World Toilet Day 2018
World Toilet Day 2018 is all about raising awareness for those 4.5 billion people across the world that do not have the right, safe facilities to use daily. This equates to 60% of the world’s population, with 892 million people defecating in the open.
The day aims to take action so by 2030 everyone will have access to a safe toilet to use.
For us that are within reach of a clean toilet no matter where we are throughout the day, we don’t pass a second thought about going to the washroom. But for those that are sleeping rough, or are in poorer countries have to always worry and think where they can defecate in a suitable place, usually with very little privacy.
Defecating in the open not only affects the person, but puts them and their family at risk while also affecting the hygiene and sanitation of the whole population within their area, and negatively impacting the environment.
How? Defecating in the open not only leaves the chance for germs to spread but these germs can quickly get into the water supply infecting and making people extremely ill. Often the spread of these germs can cause death as people who reside in these more impoverished areas, are unlikely to be able to afford healthcare.
Poor sanitation affects schools too, with one-fifth of schools across the globe not providing toilet facilities, which is a massive problem within itself, none more so for girls during their menstruation.
That is a lot of schools without the right facilities, making children extremely vulnerable to illness, especially as 900 million school children throughout the world also do not have handwashing facilities. This as we all know, is a massive action that helps to stop the spread of germs and diseases.
Good sanitation is vital
Proper sanitation is one of the most important aspects of living a safer life, in the knowledge that a person is protected when going to the toilet, and that waste is being removed so it cannot further harm anyone.
Although providing safe sanitation for the whole world is imperative, it is costly. However, simple sanitation doesn’t have to cost millions, even in the remotest of places, nature-based sanitation solutions are viable.
These natural solutions can help capture human waste and turn it into fertiliser for crops, and even human-made reed beds and wetlands can treat the water before being released into the natural water courses*.
This year’s theme for World Toilet Day is all about Nature-based solutions to help sanitation, the water crisis and to incorporate the power of mother nature’s ecosystems.
Providing the right, decent sanitation will result in a vast reduction in the number of people (currently standing at 1.8 billion people) who are drinking and using water that hasn’t been protected from faeces.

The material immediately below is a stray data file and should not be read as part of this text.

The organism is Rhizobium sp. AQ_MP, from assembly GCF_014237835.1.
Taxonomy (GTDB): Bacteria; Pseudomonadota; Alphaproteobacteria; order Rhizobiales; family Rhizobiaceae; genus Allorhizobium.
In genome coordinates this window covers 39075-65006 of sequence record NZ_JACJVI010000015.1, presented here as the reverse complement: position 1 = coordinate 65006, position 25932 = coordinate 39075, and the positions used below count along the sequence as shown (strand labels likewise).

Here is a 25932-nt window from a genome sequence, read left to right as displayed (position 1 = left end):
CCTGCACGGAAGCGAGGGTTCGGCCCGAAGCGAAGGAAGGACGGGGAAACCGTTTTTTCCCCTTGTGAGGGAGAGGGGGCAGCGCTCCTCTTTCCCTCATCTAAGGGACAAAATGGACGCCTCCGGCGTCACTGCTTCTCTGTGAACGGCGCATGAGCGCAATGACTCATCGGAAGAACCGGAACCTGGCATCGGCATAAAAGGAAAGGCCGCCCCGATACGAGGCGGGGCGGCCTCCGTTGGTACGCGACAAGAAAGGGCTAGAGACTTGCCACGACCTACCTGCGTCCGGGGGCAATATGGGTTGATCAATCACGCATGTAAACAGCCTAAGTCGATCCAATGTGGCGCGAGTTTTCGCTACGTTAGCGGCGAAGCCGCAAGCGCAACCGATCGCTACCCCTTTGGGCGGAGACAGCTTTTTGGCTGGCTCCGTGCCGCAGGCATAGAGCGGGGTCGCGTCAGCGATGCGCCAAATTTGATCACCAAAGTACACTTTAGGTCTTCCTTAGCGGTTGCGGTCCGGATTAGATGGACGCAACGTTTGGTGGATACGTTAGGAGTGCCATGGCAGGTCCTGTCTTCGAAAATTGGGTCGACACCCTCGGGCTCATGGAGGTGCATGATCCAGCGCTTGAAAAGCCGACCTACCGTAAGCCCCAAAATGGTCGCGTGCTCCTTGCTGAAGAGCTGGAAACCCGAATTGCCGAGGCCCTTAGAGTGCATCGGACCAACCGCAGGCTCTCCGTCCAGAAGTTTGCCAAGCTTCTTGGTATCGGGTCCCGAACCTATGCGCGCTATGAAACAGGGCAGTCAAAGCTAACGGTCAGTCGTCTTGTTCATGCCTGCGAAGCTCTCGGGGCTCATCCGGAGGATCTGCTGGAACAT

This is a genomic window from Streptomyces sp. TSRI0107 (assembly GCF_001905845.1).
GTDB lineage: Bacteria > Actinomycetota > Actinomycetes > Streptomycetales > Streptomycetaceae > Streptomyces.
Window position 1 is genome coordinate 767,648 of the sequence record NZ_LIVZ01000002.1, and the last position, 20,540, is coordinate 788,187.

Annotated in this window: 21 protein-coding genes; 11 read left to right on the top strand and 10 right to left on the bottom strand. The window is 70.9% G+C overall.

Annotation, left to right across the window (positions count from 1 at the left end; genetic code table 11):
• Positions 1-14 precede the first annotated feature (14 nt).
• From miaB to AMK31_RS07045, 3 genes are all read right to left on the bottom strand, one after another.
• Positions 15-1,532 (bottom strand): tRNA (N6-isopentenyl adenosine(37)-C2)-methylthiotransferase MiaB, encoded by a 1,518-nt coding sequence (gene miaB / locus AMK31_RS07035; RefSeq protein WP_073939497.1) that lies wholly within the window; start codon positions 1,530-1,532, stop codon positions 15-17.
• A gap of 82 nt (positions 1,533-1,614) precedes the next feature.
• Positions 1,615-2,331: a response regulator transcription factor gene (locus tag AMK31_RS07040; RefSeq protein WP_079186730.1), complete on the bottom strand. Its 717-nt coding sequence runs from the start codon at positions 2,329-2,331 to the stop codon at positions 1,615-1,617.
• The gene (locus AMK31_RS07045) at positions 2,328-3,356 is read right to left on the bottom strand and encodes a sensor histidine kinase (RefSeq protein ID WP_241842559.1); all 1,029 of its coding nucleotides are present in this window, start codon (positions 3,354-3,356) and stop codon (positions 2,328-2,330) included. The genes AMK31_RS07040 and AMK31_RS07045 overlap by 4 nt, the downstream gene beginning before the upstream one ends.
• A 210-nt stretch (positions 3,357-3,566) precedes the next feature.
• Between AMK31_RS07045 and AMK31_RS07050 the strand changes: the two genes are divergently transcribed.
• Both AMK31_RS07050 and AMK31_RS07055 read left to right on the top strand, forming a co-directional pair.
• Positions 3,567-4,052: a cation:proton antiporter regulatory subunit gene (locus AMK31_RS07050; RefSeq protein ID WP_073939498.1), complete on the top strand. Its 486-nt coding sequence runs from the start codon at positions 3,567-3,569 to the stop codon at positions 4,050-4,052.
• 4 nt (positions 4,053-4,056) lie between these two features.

So who is involved with driving this change?
There are many organisations globally that are involved with World Toilet Day, including; Unicef, Water Supply & Sanitation Collaborative Council, United Nations University, World Health Organisation, to name a few.
These organisations are hosting various events globally to not only raise the awareness of this problem but to also work with businesses to help with their aim for 2030.
Let’s look closer to home, how lucky are we to be able to have a toilet, washroom and bathroom to use daily in a safe environment and one we know we won’t get infected from while having clean water to drink and cook with?
Using a washroom isn’t even something we think about, but toilets mean more to us than just using the facilities.
It’s a space where we go to collect our thoughts, calm down if stressed at work, to take a couple of minutes for ourselves without being disturbed.
Yes, we are the lucky few that have access to these facilities, but that doesn’t mean that these facilities need to be old, outdated and unclean.
Toilets and washroom facilities need to be kept hygienically clean and up to date to also prevent the spread of germs and diseases, and to inhibit the chance of vandalism of the toilets in public areas, within our society.
Public toilets should be cleaned several times throughout the day and should be wholly refurbished every five to ten years.
So let’s get behind World Toilet Day and provide clean toilet facilities for everyone, everywhere, globally. In this day and age, no one should be using inappropriate washrooms or worse, defecating in the open, exposing themselves and others to dangerous diseases.